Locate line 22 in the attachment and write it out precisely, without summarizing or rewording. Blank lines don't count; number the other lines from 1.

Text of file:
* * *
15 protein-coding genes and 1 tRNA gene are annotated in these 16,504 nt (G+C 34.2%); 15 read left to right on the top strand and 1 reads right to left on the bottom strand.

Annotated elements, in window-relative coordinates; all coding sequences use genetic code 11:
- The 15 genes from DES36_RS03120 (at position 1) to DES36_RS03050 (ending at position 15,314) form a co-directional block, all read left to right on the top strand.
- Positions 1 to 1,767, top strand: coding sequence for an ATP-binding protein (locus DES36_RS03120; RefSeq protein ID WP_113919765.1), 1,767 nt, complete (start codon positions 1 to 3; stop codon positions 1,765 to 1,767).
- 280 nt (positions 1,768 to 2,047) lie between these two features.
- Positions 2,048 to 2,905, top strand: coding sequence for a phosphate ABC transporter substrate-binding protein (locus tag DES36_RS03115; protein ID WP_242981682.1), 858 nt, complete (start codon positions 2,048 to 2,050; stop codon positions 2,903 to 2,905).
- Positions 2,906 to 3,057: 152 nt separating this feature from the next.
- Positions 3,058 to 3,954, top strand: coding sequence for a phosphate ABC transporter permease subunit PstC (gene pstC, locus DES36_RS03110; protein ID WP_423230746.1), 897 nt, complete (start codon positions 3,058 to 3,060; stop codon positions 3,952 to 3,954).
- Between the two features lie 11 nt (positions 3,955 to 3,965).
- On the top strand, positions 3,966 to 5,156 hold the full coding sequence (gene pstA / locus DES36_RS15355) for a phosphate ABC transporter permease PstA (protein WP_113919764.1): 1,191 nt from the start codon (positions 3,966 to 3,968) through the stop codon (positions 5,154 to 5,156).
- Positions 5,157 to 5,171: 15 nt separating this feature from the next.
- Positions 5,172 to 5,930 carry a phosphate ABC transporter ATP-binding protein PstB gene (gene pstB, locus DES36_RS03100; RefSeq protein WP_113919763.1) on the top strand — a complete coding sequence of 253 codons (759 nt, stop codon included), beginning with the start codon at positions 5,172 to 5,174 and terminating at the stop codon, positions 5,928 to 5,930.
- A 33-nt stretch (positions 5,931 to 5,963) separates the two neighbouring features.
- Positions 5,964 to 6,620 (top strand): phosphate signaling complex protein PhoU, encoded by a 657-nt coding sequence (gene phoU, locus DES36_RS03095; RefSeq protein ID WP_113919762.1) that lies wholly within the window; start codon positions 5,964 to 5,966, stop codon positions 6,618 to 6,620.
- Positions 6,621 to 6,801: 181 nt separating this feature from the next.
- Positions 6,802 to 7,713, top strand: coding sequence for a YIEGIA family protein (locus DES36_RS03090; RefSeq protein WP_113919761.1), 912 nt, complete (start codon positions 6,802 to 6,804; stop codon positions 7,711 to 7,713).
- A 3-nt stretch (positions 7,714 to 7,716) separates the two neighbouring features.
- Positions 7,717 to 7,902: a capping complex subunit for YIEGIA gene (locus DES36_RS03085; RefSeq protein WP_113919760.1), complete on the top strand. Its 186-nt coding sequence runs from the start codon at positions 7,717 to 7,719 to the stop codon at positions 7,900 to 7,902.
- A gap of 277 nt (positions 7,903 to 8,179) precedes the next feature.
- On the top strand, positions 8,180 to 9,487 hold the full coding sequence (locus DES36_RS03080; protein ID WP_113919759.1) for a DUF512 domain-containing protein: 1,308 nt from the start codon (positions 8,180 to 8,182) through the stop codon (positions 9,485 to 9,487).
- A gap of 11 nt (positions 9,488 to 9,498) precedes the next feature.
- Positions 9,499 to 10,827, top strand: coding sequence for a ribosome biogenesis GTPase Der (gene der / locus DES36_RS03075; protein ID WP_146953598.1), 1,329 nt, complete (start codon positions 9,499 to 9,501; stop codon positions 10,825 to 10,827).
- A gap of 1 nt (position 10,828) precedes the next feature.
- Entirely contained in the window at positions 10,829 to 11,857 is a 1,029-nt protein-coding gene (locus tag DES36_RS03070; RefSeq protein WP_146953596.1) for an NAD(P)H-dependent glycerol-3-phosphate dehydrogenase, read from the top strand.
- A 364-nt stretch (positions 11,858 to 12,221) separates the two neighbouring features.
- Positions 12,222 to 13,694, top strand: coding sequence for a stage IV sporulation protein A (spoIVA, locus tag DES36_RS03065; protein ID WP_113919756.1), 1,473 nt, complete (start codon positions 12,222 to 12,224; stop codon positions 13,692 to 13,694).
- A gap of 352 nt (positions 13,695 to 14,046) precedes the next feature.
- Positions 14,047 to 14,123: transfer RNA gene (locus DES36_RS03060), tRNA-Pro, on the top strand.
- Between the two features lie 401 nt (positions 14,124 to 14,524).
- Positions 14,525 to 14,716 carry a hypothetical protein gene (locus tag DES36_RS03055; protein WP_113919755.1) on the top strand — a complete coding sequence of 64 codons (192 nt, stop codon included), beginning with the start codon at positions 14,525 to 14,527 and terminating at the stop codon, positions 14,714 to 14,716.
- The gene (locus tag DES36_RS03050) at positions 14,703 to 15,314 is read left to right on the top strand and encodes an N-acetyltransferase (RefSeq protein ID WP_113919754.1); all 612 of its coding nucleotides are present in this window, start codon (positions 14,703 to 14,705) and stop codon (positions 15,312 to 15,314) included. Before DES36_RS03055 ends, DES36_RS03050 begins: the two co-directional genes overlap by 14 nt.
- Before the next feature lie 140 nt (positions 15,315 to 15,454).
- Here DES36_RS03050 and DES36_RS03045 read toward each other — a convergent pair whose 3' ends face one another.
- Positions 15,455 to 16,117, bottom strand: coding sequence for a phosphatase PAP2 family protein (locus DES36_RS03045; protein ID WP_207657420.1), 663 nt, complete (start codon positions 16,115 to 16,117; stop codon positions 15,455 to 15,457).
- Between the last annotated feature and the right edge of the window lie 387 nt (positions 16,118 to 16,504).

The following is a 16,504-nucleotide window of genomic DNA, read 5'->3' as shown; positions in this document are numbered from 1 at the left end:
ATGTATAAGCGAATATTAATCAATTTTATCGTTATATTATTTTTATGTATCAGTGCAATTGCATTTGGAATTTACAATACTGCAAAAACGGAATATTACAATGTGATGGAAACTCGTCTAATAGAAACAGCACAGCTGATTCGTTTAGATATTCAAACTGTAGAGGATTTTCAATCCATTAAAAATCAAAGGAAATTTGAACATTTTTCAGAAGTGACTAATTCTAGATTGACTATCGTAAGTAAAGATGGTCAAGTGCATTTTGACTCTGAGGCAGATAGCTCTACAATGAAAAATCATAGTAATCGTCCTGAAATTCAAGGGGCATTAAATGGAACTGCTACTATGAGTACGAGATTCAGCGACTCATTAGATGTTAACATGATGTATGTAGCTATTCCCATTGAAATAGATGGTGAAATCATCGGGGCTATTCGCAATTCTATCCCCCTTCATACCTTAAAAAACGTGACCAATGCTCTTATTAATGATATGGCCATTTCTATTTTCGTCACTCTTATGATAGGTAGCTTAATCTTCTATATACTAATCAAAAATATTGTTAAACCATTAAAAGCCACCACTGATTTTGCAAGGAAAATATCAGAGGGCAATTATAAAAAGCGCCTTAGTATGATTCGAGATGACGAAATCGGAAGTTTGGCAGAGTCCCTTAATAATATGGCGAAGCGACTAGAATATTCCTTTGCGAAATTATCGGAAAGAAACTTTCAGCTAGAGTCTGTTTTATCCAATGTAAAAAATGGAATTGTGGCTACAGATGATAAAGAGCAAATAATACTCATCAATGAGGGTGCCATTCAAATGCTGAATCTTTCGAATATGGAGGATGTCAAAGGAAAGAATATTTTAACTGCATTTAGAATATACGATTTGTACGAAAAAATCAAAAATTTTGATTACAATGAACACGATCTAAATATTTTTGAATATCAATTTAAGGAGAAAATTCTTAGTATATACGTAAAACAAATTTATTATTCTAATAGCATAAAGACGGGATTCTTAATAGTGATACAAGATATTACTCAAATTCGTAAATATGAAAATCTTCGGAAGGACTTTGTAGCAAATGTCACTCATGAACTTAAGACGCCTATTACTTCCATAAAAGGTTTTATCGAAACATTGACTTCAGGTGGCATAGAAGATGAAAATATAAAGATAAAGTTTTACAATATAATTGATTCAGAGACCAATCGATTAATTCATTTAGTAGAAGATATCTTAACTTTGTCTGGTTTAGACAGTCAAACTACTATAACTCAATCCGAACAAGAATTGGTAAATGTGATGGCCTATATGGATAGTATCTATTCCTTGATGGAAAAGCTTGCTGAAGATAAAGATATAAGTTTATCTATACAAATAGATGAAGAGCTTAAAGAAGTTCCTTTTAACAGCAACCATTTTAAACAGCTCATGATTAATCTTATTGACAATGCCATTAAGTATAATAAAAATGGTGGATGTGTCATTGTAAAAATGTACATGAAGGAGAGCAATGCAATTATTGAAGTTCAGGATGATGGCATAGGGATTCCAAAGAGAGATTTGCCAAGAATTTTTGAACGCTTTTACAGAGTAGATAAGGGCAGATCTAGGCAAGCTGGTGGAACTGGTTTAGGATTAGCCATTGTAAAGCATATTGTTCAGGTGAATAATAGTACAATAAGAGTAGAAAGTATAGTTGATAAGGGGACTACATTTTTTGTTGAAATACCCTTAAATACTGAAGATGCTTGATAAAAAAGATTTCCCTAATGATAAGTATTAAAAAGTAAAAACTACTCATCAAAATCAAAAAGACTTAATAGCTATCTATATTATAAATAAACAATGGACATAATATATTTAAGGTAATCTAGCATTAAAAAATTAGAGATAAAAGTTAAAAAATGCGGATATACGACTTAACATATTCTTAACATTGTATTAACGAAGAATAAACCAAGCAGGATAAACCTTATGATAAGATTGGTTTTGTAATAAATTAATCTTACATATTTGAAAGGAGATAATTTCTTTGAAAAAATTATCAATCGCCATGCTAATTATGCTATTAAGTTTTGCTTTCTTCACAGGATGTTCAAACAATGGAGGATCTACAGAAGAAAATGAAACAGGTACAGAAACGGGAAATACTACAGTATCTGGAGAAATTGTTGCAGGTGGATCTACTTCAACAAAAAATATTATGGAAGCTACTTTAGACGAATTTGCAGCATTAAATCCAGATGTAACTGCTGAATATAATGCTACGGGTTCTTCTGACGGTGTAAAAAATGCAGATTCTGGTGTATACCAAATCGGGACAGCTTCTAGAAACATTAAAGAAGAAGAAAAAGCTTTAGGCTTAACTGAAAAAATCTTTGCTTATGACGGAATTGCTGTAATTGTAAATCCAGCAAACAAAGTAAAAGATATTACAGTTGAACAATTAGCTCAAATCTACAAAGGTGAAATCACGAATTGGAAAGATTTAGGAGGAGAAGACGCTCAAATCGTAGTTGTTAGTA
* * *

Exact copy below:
- Positions 9,499 to 10,827, top strand: coding sequence for a ribosome biogenesis GTPase Der (gene der / locus DES36_RS03075; protein ID WP_146953598.1), 1,329 nt, complete (start codon positions 9,499 to 9,501; stop codon positions 10,825 to 10,827).